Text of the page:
charity: water’s two local partners, Partners in Health and Concern Worldwide, are reacting to the disaster swiftly and comprehensively.*
We need your support. In the interest of immediate relief, we’re asking that donations be made straight to our partners.

To donate to Partners in Health’s efforts, click here.
To donate to Concern Worldwide’s efforts, click here.

Already one of the poorest and densely-populated countries in the Western Hemisphere, Haiti has struggled to overcome the effects of a slew of rough storms in 2008 before this week’s disaster. More than 4 million people (42% of the population) already lack access to safe drinking water. Disasters undercut development efforts tremendously.

*charity: water started working with PIH in 2007 and has since funded six freshwater projects with the organization to bring safe water to more than 25,000 people in rural Haiti (learn more here). Last year, we started partnering with Concern Worldwide in Haiti by funding eight spring protection systems, which will provide clean water for at least 6,000 people, once completed.

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namaste

travel hiatus.  my favorite kind.

we’re in nepal and india for the next four months, volunteering for VCD Nepal, Pencils of Promise, shooting a lot, playing a lot, and testing out olfactory fatigue.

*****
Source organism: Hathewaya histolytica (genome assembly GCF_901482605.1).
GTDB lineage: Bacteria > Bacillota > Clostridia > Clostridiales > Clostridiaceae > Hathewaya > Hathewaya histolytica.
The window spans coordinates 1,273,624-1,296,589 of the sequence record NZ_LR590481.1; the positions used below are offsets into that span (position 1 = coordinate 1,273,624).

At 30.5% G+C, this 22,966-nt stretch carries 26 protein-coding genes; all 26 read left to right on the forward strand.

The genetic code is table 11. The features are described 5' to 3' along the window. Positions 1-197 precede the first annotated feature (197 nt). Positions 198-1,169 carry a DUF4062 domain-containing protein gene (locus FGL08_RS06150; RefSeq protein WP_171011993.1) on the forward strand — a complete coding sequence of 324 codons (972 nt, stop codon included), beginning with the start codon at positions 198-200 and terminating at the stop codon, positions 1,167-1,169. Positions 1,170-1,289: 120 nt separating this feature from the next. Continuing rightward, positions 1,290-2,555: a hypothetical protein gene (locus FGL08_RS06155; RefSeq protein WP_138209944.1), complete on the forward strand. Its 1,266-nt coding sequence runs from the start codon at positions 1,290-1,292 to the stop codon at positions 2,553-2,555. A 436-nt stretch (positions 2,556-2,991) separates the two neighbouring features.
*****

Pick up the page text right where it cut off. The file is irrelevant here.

india has gotten more expensive, but really, the dollar is just not what it used to be.  not even since last spring.  good thing we’re in nepal now, where spending twelve dollars tonight seemed like an extravaganza.  great meals for a dollar or two.  hotels for less than ten a night.  had some delicious masala tea at the kathmandu guest house.  saw a breathtaking view of the himalayas on the flight in (travel tip#1: sit on the left side of the plane flying eastward, right westward).

i’m looking forward to hanging out in the mountains, rolling around a bit in greens and blues, shooting what makes me happiest, being encompassed by a new culture, and potentially learning to not gag while eating lentils every meal.

more to come.

updates here and from two points of view at sojourner cafe.

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The Girl Effect

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Microfinancing changes lives. For the women involved, their parents, their daughters, sons, their towns. They create governments, strive for freedom, build houses, battle healthcare, encourage education, and instill hope. It happens for so little.

Join Kiva (it’s just a loan). Read Banker to the Poor, Three Cups of Tea, Infidel. It’s so easy. Join the Women’s Crusade. Invest in The Girl Effect.